Reception Lighting

During every Wedding Day, I know that I have to stay flexible and pull the right combination from my bag of tricks. When I first started shooting Weddings, I only had a flash on my camera and I would use bounce flash to get reception photos. Sometimes this is all you need, but most of the time you need something more. I keep 4 Pocket Wizards IVs and 3 Nikon SB700s in my big bag. I try to setup my light stands in the corners of the space, but I keep in mind that whatever or whoever is near it will be “flashed” all evening.

The Events that typically happen during a Reception and would require extra lighting are:

*First Dance


*Parent Dances

*Sunset Portraits/Night time Portraits

*Bouquet Toss

*Garter Toss

*other Shenanigans

Single Light Setups

For this Sunset Portrait, I placed 1 flash to the right or to the left of the camera and up at a 45 degree angle to my couple’s faces.  This ensures that the lighting will fall on them softly and still have a little shadow.  My couple really wanted to feature the Monuments in the background and who wouldn’t? The sunset wasn’t as epic as we were hoping for, so I worked a little in camera magic.  I placed a CTO gel on my flash and set my White Balance to a cooler temperature to bring out the color in the sky, but still giving their skin tones the right color.

Off Camera Flash with one speedlite in Washington DC, Rooftop Wedding Reception

Below is another shot that was done with a single flash.  When there isn’t time to have sunset portraits, I opt for nighttime portraits instead.  It’s behind the couple and pointed towards them and the ceiling of the gazebo.  This made the light bounce everywhere and wrapped my clients in great light.  And it took only a couple minutes to set up.  Once I had everything set, then I grabbed my couple off the dance floor.  I always want them to remember the time they had with friends and family more than the time they spend with me. Once they were in place I snapped about 4 shots in 15-20 seconds and they were right back to their celebration.

Gazebo Lighting - Birkby House - Virginia Couple

During this wedding the Groom decided to leave the Reception and have a moment with his Groomsmen to have a toast and cigars.  This wasn’t discussed beforehand, so even though I was surprised and didn’t have this prepped in my own mind, I was still able to pull off this shot with little notice.  I think the Best Man tapped me on the shoulder and gave me the heads up when they started walking outside.  Originally they were going to have a firepit lit, but the rain earlier in the day damaged the gas lighter so they started without it.  The ambient light was so dim they were just barely able to see each other.  I had my flash on my camera for this one, but I turned it behind me so that the light was bouncing off the brick wall of the building.  The light was just enough to illuminate their white shirts, clear glasses, and their cigar smoke.  I stayed out there for about 2 minutes and then I gave them some time to talk about Men stuff without my presence.  I did have to explain why I smelled like cigar smoke when I came home that night though.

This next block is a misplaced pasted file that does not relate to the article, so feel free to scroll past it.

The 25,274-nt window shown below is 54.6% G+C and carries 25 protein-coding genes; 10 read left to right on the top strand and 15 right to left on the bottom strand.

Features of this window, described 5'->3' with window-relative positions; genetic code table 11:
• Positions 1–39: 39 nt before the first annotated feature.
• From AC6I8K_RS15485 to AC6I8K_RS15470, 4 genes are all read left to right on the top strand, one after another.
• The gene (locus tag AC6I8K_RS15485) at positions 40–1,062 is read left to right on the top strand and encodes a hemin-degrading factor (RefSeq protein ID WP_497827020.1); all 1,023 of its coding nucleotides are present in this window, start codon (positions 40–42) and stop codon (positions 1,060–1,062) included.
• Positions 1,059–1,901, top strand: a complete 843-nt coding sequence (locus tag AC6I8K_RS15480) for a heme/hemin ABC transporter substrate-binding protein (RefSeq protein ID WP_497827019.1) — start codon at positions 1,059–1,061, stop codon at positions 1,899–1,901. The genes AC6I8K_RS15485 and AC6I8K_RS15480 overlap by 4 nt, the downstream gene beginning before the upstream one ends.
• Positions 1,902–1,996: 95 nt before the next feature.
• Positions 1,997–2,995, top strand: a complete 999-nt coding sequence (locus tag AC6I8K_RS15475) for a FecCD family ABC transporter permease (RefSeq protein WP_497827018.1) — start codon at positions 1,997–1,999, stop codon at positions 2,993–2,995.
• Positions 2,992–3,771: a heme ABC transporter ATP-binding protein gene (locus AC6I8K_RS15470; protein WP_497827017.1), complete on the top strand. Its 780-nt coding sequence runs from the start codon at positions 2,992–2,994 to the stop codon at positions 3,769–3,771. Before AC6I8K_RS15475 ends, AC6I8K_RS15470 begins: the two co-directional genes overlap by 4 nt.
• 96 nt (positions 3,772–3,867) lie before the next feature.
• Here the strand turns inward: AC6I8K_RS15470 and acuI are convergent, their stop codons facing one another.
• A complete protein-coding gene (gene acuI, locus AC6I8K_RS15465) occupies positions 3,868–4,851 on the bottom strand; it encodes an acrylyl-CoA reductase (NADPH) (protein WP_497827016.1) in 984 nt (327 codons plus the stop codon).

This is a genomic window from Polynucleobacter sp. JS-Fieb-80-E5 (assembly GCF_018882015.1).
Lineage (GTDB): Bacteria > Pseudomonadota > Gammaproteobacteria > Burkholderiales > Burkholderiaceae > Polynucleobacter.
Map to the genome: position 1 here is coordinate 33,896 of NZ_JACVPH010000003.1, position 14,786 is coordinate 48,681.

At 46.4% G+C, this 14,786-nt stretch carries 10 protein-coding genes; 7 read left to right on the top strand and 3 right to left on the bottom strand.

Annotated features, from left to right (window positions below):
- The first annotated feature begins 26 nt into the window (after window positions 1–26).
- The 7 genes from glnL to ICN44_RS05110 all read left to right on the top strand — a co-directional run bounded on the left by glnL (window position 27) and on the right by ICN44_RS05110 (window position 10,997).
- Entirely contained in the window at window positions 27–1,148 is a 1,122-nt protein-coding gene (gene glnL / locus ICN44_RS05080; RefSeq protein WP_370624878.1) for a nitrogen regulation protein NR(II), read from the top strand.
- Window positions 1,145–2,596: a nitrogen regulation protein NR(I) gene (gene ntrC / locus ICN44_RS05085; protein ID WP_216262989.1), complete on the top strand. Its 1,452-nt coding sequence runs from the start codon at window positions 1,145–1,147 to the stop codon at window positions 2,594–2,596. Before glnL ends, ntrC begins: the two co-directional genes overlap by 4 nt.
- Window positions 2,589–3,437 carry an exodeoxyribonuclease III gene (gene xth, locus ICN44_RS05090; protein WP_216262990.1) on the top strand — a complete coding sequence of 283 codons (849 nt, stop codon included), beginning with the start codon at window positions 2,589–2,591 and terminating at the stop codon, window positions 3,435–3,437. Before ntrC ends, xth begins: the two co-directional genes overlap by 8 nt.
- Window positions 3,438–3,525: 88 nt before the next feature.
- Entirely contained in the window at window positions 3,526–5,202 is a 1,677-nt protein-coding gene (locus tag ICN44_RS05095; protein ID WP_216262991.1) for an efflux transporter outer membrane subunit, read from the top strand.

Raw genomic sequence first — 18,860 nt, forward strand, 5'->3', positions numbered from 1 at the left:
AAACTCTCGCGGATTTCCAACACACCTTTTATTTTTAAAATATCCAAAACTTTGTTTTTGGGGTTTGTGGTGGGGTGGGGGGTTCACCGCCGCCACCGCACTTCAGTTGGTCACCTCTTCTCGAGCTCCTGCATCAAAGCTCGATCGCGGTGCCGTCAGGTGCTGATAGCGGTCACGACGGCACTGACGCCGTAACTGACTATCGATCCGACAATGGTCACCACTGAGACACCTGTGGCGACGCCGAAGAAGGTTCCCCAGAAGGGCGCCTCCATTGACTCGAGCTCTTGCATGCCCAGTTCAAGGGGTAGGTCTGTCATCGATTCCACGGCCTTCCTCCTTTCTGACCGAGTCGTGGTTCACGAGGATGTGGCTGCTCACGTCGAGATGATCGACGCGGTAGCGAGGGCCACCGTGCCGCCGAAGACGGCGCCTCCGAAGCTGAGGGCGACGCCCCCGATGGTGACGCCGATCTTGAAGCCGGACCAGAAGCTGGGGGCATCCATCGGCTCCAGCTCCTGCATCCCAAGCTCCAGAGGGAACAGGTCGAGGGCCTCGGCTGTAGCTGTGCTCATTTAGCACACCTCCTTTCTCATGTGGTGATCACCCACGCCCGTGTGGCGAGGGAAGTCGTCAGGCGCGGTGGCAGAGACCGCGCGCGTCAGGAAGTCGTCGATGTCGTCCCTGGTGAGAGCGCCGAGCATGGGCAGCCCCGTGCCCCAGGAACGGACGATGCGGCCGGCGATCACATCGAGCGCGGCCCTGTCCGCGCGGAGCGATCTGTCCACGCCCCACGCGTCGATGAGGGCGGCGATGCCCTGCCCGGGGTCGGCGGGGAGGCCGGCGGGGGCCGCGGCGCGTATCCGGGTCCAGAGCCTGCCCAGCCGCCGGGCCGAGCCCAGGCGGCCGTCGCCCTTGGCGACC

Groom having whiskey and cigars with his Groomsmen

2 Light Setup

During the dance floor portion of the evening, I setup 2 flashes on stands at the corner of the dance floor.  Doing this allows me to have a 3rd flash on camera and I can make a “light sandwich”.  I choose which off camera flash to use and the second light is on my camera.  Then when the center of the party moves to the other side of the dance floor, I’m already prepared. I click a couple buttons to turn one flash on and one flash off and I’m ready.  I love to backlight people so it really creates that depth that you can see in real life.  The on camera flash just fills in a little bit of light so we can see everyones’ faces.  This is a great setup for capturing those reception antics quickly.

Rustic Barn Reception Bride and Groom Dancing

This is an example of have two lightstands set up on opposite corners on a dance floor and shooting on the opposite diagonal.  In the first shot it’s backlit to the action, but the second flash is coming from behind my camera.  In the second image I’m shooting on the opposite diagonal and allowing the lights to flash towards each other.  There’s no flare in the second shot as compared to the first and there’s still nice shadows showing to allow definition. This is called Cross Lighting.

Father/Daughter Dance on rooftop terrace in Washington DC

3 Light Setups

Sometimes the location calls for a 3 light setup.  The light stands are still set to the opposite corners of the dance floor and the third flash is on my camera.  By setting up the lights in this manner I can easily switch between 2 flashes and 3 flashes.  Sometimes you aren’t quite sure what you’ll like until you shoot it.  I like having options and I’ll make the decision in the moment.  This shot has all 3 flashes firing.  You can tell because there’s rim light coming from both directions and I’m using an on camera flash to fill it in from the front.  This is the best way to light a situation and make it look like it really was that brightly lit.  And the more light you have the better your details show up.  Taking this shot with just a bounce flash would lead to very different results. Shadows everywhere and a reddish color cast on their skin that you’d likely end up editing in black and white instead of color.

Rustic Barn Reception First Dance with Fog machine


By using speed lights and pocket wizards I can tailor my lighting system to the action.  They’re compact and travel so easy.  They setup really fast and they’re versatile.  I have been loving using them at my Weddings and I can foresee using them for many seasons to come.  I can’t recommend this setup enough. Give yourself some time to play and think through your given space prior to the event so you’re not taken off guard.